Track leverages domain expertise, embedded analytics, in-depth process knowledge and cutting edge technology to create end to end offerings. WNS also accelerated employee training efforts, expanding on analytics MBA program and strengthening our domain universities to ensure our teams are prepared for the future of BPM.
In addition to these investments, the company completed three tuck-in acquisitions during fiscal 2017, adding Value Edge, Denali, and HealthHelpto to the WNS family. These assets helped WNS to address capability gaps in the areas of pharma analytics, strategic procurement and technology enabled healthcare respectively.
We’ve also expanded our strategic partnership programs to augment our internal capabilities, including technologies such as RPA. WNS has formalized relationships with Blue Prism, Automation Anywhere and Fusion and we are currently in advanced discussions with several other product tool and platform companies.
During the year we received several awards from the analyst and adviser community, highlighting our favourable position in key verticals that services, including insurance, healthcare, finance and accounting, procurement, analytics, technology and digital services.
WNS was also recognized as a leader in quality, innovation, learning and development and corporate social responsibility. In addition, we announced several large deal wins with the potential to become top 10 accounts over the next few years and continue to make progress improving the productivity of both our hunting and farming sales teams. It is clear that our investments in technology, analytics and domain expertise are paying off and helping us generate solid revenue growth.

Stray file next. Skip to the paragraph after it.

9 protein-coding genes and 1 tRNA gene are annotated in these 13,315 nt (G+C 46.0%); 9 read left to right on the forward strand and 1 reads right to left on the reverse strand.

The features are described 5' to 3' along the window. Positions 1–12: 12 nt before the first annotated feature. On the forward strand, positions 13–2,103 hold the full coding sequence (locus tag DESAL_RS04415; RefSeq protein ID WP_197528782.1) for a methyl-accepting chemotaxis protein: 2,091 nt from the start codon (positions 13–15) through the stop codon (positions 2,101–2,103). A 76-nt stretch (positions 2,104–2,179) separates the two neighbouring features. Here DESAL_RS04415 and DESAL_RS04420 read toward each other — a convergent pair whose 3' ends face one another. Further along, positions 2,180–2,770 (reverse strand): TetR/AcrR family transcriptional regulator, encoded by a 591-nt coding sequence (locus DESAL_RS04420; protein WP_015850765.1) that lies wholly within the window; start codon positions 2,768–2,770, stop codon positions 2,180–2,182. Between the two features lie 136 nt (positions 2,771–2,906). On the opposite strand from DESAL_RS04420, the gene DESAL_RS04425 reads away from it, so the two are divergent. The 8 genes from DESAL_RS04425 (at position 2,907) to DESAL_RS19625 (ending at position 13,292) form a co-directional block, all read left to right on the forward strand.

As we enter fiscal 2018, our business momentum, including the deal pipeline, contract signings and new project ramps remains broad based and healthy. To date, we have not seen Brexit or potentially US policy changes meaningfully impact our existing business or client decision making.
While we must remain vigilant regarding behaviour – regarding changes in behaviour, pardon me, we remain comfortable that the value we create for our clients will continue to drive business opportunities.
The BPM industry is rapidly evolving as client requirements change. For WNS this will necessitate continued investment in our business with an emphasis on domain specialization, automation and technology, digital solutions and advanced analytics, successful BPM companies will only – will not only have these capabilities, but be able to combine them to provide clients with real solutions to real business problems.
Increasingly our clients will require that their processes to be delivered with components of automation, while this has the potential to reduce requirements for some lower level labour based functions in the coming years, we believe this trend creates a longer job opportunity to move up the value chain with our clients, as our clients willingness to embrace technology enabled solutions and outcome based models increases, WNS will be able to drive higher margins, make our relationships more resilient and generate more tangible value for our clients.
In our press release issued earlier today, WNS provided our initial guidance for fiscal 2018. We currently expect revenue to be in the range of $680 million to $713 million, representing top line growth of 18% to 23%. Excluding the impacts of currency and hedging, guidance reflects constant currency revenue growth of 19% to 25%. Visibility to the midpoint of revenue is 90% consistent with April guidance in previous years, adjusted net income for fiscal 2018 is expected to be in the range of $97 million to $105 million or $1.88 to $2.04 per adjusted diluted share.